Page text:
Published: April 17, 2024

By Joe Arney
Photos by Kimberly Coffin (CritMedia, StratComm’18)

As an undergraduate student, Emily King Kinsey most enjoyed professors who brought work experience to the classroom.

That’s not the only reason she sought professional experience before enrolling in the doctoral program at the University of Colorado Boulder’s College of Media, Communication and Information. But when it comes to the impact her work is having, especially as a researcher, that professional experience is every bit as valuable as she expected it would be.

“I like being able to share those connections I’ve developed—to be able to show some of my own work and talk about my own experiences, and to help students as they prepare for their own professional journeys,” she said.

“I got to see this whole other decision-making component that has to do with how you set policies, how you get people on board with them, how you get the public to understand why these advancements and policies are important.”
Emily King Kinsey

Her own scholarly journey is rooted in the intersection between political science and public relations. After completing her master’s in communication at the University of Tennessee, King Kinsey worked at a prominent materials science research group, where she got to see up close the technical advancements needed to create things like lightweight cars or recyclable wind turbines that could help stabilize climate change.

But those developments weren’t the whole story.

“I got to see this whole other decision-making component that has to do with how you set policies, how you get people on board with them, how you get the public to understand why these advancements and policies are important,” she said.

Creating meaningful impact

As growing public pressure mounts on businesses to take a more active role for their responsibility for the changing climate, King Kinsey is interested in understanding how corporations and governments can effectively set policies to create meaningful impact. Finding that intersection of environmental matters, corporate governance and public diplomacy will help her create the impact she seeks, according to her advisor.

Headshot of Jolene Fisher.“Emily has a sense of certainty about herself, what she’s interested in and why it’s important,” said Jolene Fisher, associate chair for undergraduate studies and associate professor in CMCI’s advertising, public relations and media design department. “She has a lot of passion about her work, and while we don’t always agree, she’s able to stand up for her ideas and why she wants to try a particular direction.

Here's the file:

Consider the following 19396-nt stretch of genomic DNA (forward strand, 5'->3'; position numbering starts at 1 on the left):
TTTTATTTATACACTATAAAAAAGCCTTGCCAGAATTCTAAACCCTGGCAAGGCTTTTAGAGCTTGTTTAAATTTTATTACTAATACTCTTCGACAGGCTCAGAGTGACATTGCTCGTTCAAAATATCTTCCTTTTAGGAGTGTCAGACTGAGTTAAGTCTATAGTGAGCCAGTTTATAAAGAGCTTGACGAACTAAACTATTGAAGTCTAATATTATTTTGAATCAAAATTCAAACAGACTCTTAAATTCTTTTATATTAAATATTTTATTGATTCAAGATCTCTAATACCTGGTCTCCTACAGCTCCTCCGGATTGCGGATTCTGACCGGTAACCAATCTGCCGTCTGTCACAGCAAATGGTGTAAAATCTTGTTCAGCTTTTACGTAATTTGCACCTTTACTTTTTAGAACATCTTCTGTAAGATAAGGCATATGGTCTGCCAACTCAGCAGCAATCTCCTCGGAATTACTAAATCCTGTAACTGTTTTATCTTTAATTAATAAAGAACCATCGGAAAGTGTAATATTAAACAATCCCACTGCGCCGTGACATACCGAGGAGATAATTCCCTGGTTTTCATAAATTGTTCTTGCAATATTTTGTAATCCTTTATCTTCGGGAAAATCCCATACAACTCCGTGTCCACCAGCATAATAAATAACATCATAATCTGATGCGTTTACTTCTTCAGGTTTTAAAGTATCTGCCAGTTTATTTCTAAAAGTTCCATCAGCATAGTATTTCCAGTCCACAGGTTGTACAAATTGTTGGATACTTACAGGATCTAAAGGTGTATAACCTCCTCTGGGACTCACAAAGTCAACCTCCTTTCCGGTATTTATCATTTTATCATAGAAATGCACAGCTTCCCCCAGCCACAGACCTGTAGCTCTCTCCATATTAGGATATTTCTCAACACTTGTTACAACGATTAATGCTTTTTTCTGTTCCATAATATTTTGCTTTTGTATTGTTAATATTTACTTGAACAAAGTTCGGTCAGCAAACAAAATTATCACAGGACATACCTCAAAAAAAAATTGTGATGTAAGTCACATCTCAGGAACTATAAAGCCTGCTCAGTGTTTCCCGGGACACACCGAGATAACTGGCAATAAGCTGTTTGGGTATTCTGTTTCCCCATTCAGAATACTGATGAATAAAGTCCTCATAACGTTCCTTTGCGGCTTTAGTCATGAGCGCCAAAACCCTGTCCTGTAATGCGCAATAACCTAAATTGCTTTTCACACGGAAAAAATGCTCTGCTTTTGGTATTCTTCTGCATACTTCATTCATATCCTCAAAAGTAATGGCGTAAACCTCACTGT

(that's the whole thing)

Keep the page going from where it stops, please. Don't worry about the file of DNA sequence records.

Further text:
“In a grad program, you shouldn’t just be a replica of your advisor. You should be your own person, your own scholar, and she is able to do that because she has that dedication and sense of direction.”

King Kinsey made her program her own by taking political sciences classes outside of CMCI, which helped her bring an international flair to her public relations focus in a way that PhD programs elsewhere didn’t readily offer.

That focus has helped her build on her experience in materials science and innovation to do research with global impact. Her dissertation incorporates renewable energy and climate change as it’s playing out in larger competition between the United States and China.

‘Saying things just to say them’

Both states, she said, are investing in renewable energy development worldwide; in Indonesia, both have poured billions of dollars—China significantly more—into these projects. King Kinsey looks at the consistency of messaging being shared around such investments to better understand the role communication plays in influencing public diplomacy around climate change.

Emily King Kinsey standing on the trail at Chautauqua Park, with the Flatirons in the background.“A lot of the communication around climate change is hand waving and saying things just to say them,” she said. “So, it’s worth looking at the messages being shared around these projects—are you making an impact, are your messages being received, is this how we should be spending public diplomacy money?”

Fisher said mentoring students is her favorite part of being a CMCI professor, and she said King Kinsey’s experiences beyond work—including pursuing a PhD during COVID-19 lockdowns and having a daughter part way through her degree—will make her “a fantastic role model for her students.”

“One thing I admire about Emily is she is figuring out how to find balance—she’s a great parent, she’s doing this intensive research work and she’s navigating a job search,” Fisher said. “That’s so hard for PhD students, especially women, and her experience navigating these things and staying true to herself will make her a great mentor one day. I’m excited to see where she goes and what she does—and I’m excited to keep learning from her.”  

Becoming a parent while pursuing a PhD is a daunting proposition. Spend a few minutes in her company, though, and it’s clear that when King Kinsey sets her heart on something, she’s going to achieve it.

In her case, it will be getting to hug her daughter after she is hooded at commencement in May.

“My advisor and the faculty at CMCI were really supportive of me and advocated for me throughout my journey,” she said. “I’m very motivated to get things done, and they matched that, were supportive and helped me get things done.”